- Agreement would release direct donor aid, backed-bonds
- Details of credit facility to be finalized in coming weeks
The International Monetary Fund and Jordan reached a staff-level agreement on a 36-month credit facility to help unlock donor grants and loans to support an economy struggling with an influx of Syrian refugees.
The proposed Extended Fund Facility will be finalized in the coming weeks, the Washington-based lender said in a statement Monday. It’s subject to the approval of the IMF executive board, most likely in July.
Jordan expected the agreement to provide as much as $800 million, the country’s Finance Minister Omar Malhas said in an April interview. The agreement would help release about $1.9 billion from donors and $1 billion in U.S.-backed bonds, he said.
Jordan’s economy is forecast to grow around 2.7 percent in 2016, held back by crises in neighboring Iraq and Syria, which have led to border closings and the arrival of some 650,000 refugees.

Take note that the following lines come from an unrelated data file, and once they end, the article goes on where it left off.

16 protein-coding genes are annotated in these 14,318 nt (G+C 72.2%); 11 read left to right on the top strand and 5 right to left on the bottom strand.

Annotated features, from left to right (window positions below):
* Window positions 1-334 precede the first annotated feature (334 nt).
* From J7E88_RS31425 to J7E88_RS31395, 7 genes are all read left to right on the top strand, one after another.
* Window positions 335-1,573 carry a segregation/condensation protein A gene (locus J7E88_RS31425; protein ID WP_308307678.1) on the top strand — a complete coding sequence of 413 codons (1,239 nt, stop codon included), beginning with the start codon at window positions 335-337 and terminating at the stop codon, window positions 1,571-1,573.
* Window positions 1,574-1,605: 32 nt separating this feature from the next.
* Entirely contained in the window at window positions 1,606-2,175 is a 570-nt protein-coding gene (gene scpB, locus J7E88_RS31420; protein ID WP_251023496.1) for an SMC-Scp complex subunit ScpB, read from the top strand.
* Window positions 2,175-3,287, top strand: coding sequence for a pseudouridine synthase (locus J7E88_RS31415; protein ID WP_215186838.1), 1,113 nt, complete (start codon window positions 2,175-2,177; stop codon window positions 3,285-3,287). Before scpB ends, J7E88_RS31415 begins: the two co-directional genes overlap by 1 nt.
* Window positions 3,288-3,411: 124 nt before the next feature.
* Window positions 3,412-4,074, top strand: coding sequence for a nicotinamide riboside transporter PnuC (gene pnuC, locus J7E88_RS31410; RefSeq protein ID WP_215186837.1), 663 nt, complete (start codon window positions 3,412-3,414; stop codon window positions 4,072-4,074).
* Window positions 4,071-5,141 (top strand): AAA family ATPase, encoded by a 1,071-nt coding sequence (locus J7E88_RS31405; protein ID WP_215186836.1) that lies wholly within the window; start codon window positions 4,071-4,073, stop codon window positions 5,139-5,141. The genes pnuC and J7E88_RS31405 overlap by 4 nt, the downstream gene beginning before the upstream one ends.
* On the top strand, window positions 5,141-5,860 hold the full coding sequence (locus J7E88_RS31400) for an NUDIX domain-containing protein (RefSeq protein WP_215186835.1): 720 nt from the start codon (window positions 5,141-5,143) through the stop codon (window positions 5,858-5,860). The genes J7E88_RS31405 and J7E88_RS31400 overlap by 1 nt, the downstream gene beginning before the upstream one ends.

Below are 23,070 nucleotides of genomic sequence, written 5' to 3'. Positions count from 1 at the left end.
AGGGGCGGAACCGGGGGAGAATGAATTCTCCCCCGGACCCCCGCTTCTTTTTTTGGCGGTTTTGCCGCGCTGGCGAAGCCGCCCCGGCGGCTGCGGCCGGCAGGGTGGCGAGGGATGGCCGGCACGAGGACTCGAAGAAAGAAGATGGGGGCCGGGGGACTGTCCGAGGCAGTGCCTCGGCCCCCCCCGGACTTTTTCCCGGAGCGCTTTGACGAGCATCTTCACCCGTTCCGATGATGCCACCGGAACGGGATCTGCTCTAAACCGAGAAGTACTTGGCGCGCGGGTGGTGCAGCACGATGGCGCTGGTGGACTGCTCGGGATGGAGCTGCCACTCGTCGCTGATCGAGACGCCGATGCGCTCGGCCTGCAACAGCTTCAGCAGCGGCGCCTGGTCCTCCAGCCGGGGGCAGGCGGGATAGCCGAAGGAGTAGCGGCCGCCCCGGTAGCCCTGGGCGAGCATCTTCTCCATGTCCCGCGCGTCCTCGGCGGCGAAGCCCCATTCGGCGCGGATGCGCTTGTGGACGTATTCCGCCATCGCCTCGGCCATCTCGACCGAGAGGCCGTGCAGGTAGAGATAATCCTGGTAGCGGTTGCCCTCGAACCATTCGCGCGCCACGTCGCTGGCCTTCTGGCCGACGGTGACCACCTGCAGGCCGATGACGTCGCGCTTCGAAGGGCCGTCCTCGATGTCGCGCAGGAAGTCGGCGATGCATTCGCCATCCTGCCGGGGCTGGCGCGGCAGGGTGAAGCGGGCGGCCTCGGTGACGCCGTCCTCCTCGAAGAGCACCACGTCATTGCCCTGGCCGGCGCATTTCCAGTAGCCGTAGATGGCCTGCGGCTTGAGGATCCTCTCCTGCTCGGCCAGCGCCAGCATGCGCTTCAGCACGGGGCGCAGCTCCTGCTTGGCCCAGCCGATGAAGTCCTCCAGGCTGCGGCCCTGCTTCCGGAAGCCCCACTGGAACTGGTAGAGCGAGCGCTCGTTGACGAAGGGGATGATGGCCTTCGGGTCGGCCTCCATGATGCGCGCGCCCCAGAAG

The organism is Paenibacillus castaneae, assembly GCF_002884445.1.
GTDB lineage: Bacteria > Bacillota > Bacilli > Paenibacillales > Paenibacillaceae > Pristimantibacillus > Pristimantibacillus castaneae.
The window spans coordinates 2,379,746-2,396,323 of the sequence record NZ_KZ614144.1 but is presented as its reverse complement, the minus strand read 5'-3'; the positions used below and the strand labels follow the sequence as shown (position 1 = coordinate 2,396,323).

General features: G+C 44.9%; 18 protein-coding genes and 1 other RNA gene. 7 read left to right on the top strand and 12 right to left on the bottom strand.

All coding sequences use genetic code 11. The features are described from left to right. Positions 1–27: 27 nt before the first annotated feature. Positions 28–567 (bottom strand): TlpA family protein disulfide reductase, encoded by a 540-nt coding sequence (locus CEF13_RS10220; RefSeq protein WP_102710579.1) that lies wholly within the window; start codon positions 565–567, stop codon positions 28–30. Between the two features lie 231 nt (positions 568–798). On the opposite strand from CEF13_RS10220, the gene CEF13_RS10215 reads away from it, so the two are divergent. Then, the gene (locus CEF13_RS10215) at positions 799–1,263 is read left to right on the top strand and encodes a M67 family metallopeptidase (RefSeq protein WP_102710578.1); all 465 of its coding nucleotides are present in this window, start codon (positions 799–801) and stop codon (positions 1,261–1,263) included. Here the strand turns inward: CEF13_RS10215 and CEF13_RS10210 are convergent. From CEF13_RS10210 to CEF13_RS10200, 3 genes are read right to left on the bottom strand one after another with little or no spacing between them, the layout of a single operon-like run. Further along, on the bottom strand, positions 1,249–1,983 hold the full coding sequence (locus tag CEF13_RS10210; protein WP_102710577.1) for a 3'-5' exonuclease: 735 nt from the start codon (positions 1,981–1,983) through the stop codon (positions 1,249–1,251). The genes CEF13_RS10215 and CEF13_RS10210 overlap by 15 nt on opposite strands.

The EFF supports Jordan’s Vision 2025, the country’s first 10-year economic framework, which "aims at enhancing the conditions for more inclusive economic growth, particularly in light of the challenges posed by the regional conflicts on exports, investment, and the labor market," Martin Cerisola, the IMF’s mission chief to Jordan, said in the statement.
Jordan plans to keep "international reserves at adequate levels" and reduce public debt from about 94 percent of economic output to about 77 percent by 2021, Cerisola said.
Jordan completed a three-year $2 billion standby arrangement with the IMF in August 2015.